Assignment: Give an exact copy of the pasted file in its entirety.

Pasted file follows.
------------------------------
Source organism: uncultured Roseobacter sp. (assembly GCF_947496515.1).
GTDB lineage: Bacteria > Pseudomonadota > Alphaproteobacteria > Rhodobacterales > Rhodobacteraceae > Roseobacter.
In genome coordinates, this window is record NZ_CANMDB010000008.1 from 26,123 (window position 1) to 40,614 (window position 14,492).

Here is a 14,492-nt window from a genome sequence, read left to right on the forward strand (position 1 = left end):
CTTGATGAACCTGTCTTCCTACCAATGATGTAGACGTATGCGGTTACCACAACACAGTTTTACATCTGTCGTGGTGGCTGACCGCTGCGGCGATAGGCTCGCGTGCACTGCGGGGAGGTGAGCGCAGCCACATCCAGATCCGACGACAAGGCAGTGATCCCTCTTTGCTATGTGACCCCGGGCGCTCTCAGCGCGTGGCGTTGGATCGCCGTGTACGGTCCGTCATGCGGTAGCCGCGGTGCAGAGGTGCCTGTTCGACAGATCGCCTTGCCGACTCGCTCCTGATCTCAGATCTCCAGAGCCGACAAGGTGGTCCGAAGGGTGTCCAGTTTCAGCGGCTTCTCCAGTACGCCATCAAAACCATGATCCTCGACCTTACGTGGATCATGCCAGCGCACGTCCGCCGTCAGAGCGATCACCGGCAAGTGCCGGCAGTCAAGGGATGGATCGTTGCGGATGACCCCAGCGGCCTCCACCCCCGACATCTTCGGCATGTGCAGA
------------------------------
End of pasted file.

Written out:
Source organism: uncultured Roseobacter sp. (assembly GCF_947496515.1).
GTDB lineage: Bacteria > Pseudomonadota > Alphaproteobacteria > Rhodobacterales > Rhodobacteraceae > Roseobacter.
In genome coordinates, this window is record NZ_CANMDB010000008.1 from 26,123 (window position 1) to 40,614 (window position 14,492).

Here is a 14,492-nt window from a genome sequence, read left to right on the forward strand (position 1 = left end):
CTTGATGAACCTGTCTTCCTACCAATGATGTAGACGTATGCGGTTACCACAACACAGTTTTACATCTGTCGTGGTGGCTGACCGCTGCGGCGATAGGCTCGCGTGCACTGCGGGGAGGTGAGCGCAGCCACATCCAGATCCGACGACAAGGCAGTGATCCCTCTTTGCTATGTGACCCCGGGCGCTCTCAGCGCGTGGCGTTGGATCGCCGTGTACGGTCCGTCATGCGGTAGCCGCGGTGCAGAGGTGCCTGTTCGACAGATCGCCTTGCCGACTCGCTCCTGATCTCAGATCTCCAGAGCCGACAAGGTGGTCCGAAGGGTGTCCAGTTTCAGCGGCTTCTCCAGTACGCCATCAAAACCATGATCCTCGACCTTACGTGGATCATGCCAGCGCACGTCCGCCGTCAGAGCGATCACCGGCAAGTGCCGGCAGTCAAGGGATGGATCGTTGCGGATGACCCCAGCGGCCTCCACCCCCGACATCTTCGGCATGTGCAGA